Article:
As Ronald Reagan once said (although he did mean to say “stubborn”)
Regarding the implications of optimal currency area theory and Scottish independence, Reader Patrick Sullivan continues his reign of error, trying to argue that Canada did just fine, just like a bank crisis-free Scotland in a currency union would:
Canada didn’t have a central bank until sometime in the 1930s, and had a less severe depression than the USA.
Well, with a little help from Louis Johnston, (who knows economic history much better than I), I generate the following plot:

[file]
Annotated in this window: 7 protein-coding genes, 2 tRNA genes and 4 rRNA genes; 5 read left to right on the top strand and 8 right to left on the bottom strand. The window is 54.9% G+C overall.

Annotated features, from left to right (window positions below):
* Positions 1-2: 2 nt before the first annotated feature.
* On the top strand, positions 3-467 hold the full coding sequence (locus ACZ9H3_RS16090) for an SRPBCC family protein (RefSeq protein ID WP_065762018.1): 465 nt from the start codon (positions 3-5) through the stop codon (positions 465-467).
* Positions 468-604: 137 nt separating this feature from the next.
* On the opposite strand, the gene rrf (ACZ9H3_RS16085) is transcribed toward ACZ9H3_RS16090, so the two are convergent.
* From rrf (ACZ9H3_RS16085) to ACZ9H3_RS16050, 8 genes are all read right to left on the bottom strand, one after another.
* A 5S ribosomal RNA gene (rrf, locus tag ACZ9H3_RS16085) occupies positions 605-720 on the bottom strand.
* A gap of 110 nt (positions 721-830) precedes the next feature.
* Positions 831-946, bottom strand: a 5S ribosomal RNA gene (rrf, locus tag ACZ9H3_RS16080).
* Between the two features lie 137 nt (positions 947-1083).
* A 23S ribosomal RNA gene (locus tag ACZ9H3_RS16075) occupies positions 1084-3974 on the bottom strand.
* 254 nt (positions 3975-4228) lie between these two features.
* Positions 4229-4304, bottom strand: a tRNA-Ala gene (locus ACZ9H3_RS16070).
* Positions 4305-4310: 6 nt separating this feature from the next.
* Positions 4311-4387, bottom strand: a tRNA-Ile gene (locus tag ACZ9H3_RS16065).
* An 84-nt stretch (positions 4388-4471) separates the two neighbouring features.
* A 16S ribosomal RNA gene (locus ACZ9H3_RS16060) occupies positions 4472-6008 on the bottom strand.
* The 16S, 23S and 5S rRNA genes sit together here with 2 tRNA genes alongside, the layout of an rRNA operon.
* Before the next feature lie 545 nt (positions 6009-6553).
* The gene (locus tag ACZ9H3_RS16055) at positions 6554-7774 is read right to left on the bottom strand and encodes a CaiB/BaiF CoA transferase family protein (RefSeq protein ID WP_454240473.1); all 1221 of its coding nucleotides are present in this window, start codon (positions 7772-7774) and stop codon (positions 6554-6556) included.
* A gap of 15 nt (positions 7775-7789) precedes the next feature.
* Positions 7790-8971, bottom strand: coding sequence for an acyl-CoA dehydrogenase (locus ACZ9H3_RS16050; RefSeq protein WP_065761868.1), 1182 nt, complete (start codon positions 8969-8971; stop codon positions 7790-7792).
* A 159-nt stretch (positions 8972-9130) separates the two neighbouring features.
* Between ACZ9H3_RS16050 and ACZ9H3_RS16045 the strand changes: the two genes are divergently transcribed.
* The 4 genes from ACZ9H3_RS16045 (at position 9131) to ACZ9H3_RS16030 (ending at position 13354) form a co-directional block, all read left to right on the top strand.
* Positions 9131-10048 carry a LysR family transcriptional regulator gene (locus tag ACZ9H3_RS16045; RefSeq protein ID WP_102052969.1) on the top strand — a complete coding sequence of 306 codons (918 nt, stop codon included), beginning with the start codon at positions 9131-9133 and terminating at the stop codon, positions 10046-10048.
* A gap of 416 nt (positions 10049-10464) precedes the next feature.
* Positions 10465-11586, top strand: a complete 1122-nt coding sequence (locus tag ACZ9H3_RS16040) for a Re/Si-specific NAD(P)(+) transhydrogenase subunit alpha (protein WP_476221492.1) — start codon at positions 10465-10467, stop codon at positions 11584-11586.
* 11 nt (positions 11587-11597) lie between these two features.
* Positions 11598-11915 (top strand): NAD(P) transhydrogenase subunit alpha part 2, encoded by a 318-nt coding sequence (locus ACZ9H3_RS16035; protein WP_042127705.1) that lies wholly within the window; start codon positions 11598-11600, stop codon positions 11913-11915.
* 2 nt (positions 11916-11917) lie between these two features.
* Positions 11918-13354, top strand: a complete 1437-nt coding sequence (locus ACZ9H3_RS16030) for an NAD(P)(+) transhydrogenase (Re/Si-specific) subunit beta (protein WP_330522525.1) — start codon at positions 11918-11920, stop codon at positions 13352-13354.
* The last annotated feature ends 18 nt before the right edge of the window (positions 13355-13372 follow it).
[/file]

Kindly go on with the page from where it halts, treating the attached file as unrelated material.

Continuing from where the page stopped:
Figure 1: Log per capita income in 1990 International dollars for Canada (blue) and United States (red), normalized to 1929=0. Source: Maddison and author’s calculations.
I dunno, but these seem to be comparable declines in output. So, yes, no central bank operating until 1935  (p.22), but no, Canada suffers a pretty big shock (Canada on a de facto gold standard until 1931 (p.21)).
It constantly amazes me how people make easily falsifiable statements with such astounding confidence…
So, I think Scotland should consider very carefully independence conjoined with monetary union with England.